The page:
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  • Paperback: 196 pages
  • Grades: 3 – 8

The art history curriculum is academic, substantial and fun! It is designed to be used once a week for a 16 week semester; each week's lesson takes about 2 hours and is very easy to teach – no preparation involved at all. There are three books for each semester. You simply:

  1. Play the bingo game
  2. Read the chapter in American Art History (includes games, faux newspaper articles/advertisements and much more)
  3. Draw the piece of art.

Only one set is needed per family.

Read Reviews of the Art History Curriculum »

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What Parents Think

Comedy is sprinkled throughout the lessons. At first, I was a bit put off by the silliness. But then I realized it had two benefits – 1) my kids enjoyed it! It cracked them up and often lead to them asking me to reread certain parts (hello repetition!). And 2) because they enjoyed looking at the pictures and listening to the silly stories, they look forward to our next lesson. That in and of itself is a huge feat.

—JenniferThou Shalt Not Whine

American Art History, Volume I is much more creative than the title indicates. For each of the sixteen topics, Draeger creates fictionalized news reports, interviews, cartoons, advertisements, and other material that is often humorous.

All of the books are printed in full color and are heavily illustrated—very visually appealing.

The subtitle of this series is ‘Art History Disguised as Fun,’ and this course certainly lives up to that.

—Cathy DuffyCathy Duffy Reviews

This isn’t so much a book that you read aloud, as it is one you sit down with and just enjoy. Bug can read it independently, and Mr. Man likes to sit with me on the couch to look at it with me. It’s graphics heavy, beautifully designed, and fun. Since this is a book you just get to sit down and enjoy, there is very little teaching you have to do. You won’t find complicated lesson plans here. All you need to do is enjoy the reading and pictures in the main text, and then enjoy drawing the art with your kids.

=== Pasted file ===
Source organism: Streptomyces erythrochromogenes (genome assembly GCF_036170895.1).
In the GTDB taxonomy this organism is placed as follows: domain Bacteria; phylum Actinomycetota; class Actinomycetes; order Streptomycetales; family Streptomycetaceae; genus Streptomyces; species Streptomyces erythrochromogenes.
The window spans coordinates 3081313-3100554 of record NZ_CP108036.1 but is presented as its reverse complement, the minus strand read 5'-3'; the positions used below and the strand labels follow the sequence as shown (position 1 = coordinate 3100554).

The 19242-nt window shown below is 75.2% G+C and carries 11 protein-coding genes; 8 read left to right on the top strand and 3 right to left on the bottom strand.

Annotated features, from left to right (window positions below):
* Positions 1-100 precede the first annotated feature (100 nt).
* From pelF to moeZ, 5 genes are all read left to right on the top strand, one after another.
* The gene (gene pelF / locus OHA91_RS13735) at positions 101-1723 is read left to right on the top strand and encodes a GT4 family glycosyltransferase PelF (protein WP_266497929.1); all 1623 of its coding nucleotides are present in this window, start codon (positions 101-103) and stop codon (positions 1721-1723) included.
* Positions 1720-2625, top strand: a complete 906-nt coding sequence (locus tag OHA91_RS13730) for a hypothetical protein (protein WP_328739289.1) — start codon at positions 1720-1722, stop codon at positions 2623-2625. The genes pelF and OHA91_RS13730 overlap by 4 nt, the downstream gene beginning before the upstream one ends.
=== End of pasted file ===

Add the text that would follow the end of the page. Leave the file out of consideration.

—HeatherOnly Passionate Curiosity

Sample Pages

In this Volume:

  • Prehistoric Art
  • Mound Builder Art
  • Native Southwestern Art
  • Iroquois Art
  • Taino Art
  • John White
  • Early Virginian Art
  • Colonial Portraiture
  • Matthew Pratt
  • Spanish Colonial Architecture
  • Benjamin West
  • John Singleton Copley
  • Paul Revere
  • Charles Wilson Peale
  • Raphael Peale
  • Gilbert Stuart

The Book

The book, American Art History: Volume I, is arranged chronologically and divided into sixteen chapters, each chapter introducing two pieces of art. One chapter should be read each week. Chapters can be read individually or aloud. Students often enjoy taking turns reading the articles aloud as a group. Teachers or parents can instigate discussions by helping to define difficult vocabulary or by asking students what is real in the article and what is added for comic effect.

The Forgery Game

Each chapter includes two Forgery games at the end. The games are simple: compare the real work of art to the “forgery” on the facing page and try to find ten differences. This game can be played by students individually or as a group in a classroom setting. In a group students often enjoy competing against each other to see who can find all ten differences first.The game allows children to enjoy studying art, and entices them to thoroughly examine each work of art. By spending time comparing two images, students spend time studying the art in close detail.

The Bingo Game

The American Art Bingo, Volume I provides an invaluable review, and should be played from the first through the sixteenth week. As the semester progresses the game both reviews what the art students have already studied in the earlier chapters and previews art to be studied in the future. As the teacher/parent holds up each image and calls out the name, location and date of the artwork, students inadvertently memorize the information about each piece.

The Drawing Projects

Finally, the projects in Drawing American Art: Volume I, allow students to kinesthetically examine a piece of art in minute detail. Provided with easy step-by-step instructions, all students can produce an impressive reproduction of one of the artworks from each chapter.